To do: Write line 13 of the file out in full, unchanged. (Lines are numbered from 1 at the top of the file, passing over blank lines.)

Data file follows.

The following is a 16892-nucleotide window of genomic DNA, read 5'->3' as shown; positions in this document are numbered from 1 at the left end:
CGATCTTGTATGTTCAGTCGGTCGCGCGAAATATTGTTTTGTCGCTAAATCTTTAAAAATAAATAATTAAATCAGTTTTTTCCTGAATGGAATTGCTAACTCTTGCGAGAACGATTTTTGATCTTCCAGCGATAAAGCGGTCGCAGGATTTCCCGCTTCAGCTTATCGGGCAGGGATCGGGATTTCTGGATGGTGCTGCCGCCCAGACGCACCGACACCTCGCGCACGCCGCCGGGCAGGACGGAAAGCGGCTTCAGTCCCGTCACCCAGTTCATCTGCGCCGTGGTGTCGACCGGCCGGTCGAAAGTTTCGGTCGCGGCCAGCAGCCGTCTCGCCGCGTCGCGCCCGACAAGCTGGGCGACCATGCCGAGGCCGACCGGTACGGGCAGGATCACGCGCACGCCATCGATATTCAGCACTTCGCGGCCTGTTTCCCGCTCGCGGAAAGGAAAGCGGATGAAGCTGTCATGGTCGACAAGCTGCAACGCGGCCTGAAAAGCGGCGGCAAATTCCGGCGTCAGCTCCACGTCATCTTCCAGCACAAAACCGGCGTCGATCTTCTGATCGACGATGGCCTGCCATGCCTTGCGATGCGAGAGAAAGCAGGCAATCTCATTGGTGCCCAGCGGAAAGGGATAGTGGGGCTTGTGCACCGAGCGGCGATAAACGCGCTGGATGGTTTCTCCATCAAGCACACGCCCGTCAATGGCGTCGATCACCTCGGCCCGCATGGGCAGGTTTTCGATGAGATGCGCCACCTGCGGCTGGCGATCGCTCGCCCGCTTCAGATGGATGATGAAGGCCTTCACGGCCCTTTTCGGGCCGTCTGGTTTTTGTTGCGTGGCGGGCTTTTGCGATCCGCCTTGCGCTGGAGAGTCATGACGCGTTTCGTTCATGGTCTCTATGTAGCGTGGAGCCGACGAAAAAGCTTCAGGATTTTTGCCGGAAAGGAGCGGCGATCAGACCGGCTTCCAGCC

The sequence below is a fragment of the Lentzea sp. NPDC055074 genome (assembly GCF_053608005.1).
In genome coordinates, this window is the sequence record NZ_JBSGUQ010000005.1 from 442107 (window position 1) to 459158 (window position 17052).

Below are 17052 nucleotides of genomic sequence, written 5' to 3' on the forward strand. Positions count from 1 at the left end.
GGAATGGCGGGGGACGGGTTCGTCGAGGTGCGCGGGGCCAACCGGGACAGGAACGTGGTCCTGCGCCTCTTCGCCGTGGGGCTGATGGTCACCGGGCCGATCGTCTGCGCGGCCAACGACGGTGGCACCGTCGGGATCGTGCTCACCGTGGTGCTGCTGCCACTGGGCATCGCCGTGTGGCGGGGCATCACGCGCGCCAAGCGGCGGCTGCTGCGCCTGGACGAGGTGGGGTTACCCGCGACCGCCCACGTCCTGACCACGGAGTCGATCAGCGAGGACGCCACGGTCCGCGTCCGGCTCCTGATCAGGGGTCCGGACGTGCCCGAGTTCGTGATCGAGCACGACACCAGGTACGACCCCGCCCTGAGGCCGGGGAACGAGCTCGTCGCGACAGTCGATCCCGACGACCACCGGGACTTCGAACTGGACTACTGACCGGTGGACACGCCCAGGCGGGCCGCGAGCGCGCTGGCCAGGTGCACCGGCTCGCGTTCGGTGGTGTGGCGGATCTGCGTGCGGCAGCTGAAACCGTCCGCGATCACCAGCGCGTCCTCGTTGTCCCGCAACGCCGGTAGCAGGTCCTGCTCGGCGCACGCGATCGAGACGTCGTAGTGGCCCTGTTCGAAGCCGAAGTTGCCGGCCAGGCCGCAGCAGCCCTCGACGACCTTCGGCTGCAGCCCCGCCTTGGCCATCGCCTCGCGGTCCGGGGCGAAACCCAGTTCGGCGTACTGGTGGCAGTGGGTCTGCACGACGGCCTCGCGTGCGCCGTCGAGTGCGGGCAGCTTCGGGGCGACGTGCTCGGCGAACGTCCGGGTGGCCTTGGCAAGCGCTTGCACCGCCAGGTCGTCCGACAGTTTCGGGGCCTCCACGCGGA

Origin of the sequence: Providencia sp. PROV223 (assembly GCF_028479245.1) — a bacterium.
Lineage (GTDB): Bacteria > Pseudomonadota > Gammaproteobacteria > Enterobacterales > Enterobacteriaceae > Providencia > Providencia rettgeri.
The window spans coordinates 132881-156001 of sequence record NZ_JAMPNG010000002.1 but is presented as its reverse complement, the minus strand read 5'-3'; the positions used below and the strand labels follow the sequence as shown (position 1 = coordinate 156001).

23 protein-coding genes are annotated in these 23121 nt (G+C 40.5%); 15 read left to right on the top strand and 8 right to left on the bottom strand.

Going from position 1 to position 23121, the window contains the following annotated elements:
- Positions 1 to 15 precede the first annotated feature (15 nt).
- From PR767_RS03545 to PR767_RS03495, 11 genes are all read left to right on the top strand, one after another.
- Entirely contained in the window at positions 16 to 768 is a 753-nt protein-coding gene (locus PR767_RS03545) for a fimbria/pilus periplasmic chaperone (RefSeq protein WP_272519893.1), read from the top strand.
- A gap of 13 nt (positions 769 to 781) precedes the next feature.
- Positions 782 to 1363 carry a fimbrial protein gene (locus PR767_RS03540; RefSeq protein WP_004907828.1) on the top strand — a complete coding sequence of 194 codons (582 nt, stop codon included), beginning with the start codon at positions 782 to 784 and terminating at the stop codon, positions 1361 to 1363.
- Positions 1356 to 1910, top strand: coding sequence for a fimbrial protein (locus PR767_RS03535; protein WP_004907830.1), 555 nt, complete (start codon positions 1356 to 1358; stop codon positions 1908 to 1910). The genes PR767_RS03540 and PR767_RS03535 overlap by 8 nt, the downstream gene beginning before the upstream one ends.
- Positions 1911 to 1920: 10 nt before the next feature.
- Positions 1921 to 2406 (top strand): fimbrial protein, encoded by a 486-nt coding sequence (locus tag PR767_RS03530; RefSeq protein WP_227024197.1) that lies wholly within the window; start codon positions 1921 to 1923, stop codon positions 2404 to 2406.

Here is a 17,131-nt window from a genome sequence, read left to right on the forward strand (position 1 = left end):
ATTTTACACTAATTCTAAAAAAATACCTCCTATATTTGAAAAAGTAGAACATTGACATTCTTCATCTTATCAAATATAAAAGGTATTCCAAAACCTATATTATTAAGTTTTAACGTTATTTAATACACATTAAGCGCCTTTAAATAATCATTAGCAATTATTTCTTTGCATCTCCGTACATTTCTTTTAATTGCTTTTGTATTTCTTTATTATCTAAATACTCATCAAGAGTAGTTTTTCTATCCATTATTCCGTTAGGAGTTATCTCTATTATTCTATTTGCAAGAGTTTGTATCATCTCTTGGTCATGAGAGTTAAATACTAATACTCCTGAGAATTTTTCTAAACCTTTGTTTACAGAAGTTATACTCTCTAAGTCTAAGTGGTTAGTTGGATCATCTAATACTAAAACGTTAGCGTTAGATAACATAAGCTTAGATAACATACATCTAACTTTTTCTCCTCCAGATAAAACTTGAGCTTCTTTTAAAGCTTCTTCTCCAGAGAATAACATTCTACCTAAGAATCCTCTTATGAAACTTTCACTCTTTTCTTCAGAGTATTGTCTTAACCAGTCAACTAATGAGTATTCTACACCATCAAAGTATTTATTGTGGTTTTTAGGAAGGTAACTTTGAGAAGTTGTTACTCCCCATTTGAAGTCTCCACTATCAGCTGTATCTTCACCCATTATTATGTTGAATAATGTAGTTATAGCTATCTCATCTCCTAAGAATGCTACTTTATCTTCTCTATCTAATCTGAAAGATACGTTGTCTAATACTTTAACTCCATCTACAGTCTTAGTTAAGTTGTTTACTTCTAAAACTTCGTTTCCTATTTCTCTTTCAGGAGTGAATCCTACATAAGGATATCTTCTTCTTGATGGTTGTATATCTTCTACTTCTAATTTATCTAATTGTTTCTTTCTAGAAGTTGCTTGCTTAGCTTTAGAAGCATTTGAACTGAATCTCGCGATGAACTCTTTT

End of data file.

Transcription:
- From PR767_RS03545 to PR767_RS03495, 11 genes are all read left to right on the top strand, one after another.